Dan Burnett: The EP
Brilliant high profile UK front line keyboard soloists like Paddy Milner, Ben Waters and Dale Storr are becoming as rare as hen's teeth, so when a good one comes along we must nurture him or her. One such is Dan Burnett who has just released a four track EP, his first, that gives a glimpse of what he can do. Bear with me a moment.
There was a time, not too long ago, when the single keyboard or piano man was a star - particularly in the jazz world where names like Erroll Garner, Earl Hines, Keith Jarrett and Art Tatum abounded. Later, Dr John, Professor Longhair, James Booker and Fats Domino covered another corner and then the rockers Jerry Lee Lewis and Little Richard did things with the keys that most of us can only dream about. Piano crossed into the mainstream without pausing for breath.
But that was then and now they are becoming more of a rarity. After the dozens of early blues pianists faded out of ear-shot (when did you last hear a track from Memphis Slim or Otis Spann?) and their music gets played less and less there has been a sad lack of British soloists. The talented keyboard players are out there of course but they tend these days to be subsumed by the band they are in. One of Pink Floyd's worst kept secrets was the brilliance of Rick Wright and the fabulous Jonny Dyke tends only to reach a wide audience with Matt Taylor's Motives – and you will certainly know of many others performing spectacularly behind a flamboyant frontman.
The Hat first saw Dan Burnett and reviewed him doing a solo live set at the final Hebden Bridge Blues Festival last year. He smashed it. Subtle and innovative, using the whole keyboard, he left his mark as a talent to take note of. Of course he didn't just appear out of nowhere and he has served his time over many years supporting some major artists in both the UK and abroad.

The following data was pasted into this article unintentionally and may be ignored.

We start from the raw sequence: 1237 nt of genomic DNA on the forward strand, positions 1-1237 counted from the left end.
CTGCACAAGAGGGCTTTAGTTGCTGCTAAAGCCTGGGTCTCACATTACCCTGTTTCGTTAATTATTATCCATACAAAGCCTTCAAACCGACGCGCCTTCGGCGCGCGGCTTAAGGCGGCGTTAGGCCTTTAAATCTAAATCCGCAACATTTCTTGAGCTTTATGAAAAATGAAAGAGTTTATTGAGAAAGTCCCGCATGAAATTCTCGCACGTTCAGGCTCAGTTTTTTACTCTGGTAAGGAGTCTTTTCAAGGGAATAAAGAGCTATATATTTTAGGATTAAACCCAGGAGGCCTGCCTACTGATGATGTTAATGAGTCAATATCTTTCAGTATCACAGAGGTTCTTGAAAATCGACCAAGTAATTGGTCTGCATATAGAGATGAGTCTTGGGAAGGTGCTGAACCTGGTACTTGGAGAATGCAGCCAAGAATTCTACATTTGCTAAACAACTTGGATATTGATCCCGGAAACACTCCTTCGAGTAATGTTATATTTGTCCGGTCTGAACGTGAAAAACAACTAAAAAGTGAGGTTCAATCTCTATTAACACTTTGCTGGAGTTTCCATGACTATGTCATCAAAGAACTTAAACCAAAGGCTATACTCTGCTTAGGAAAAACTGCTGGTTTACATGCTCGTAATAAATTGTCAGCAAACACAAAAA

Three of the four tracks on this EP have his group backing him. All of the songs are self-penned. He opens up with 'Happiest Man Alive' which showcases both his ability to lay down a nice funky upbeat groove and work an arrangement with a tight band. 'Before you go' is a dramatic change of mood, slow with some sumptuous brass and backing vocals which give the sad story lyrics a great platform. 'More Than You Deserve' gives full range to his bluesy voice and lets the band open up, with lots of inter-action across the drums, horns and guitar. Great number to get the audience off their seats and bopping.
The last, and stand-out track is 'You're Going To Shine'. Everything about this is quality. The lyrics and vocals are sublime and the keyboard work shows the subtlety of someone who is totally at home playing and singing solo. This is a beautifully written piece and it's worth downloading his EP just for this on its own.
I understand that this is Dan's first step towards a full album later in 2015. For my part, I would like to hear much more of his solo work without band support on the final album as his range is obviously substantial. Buy this EP - and make a note now - this guy is going to be around a long time.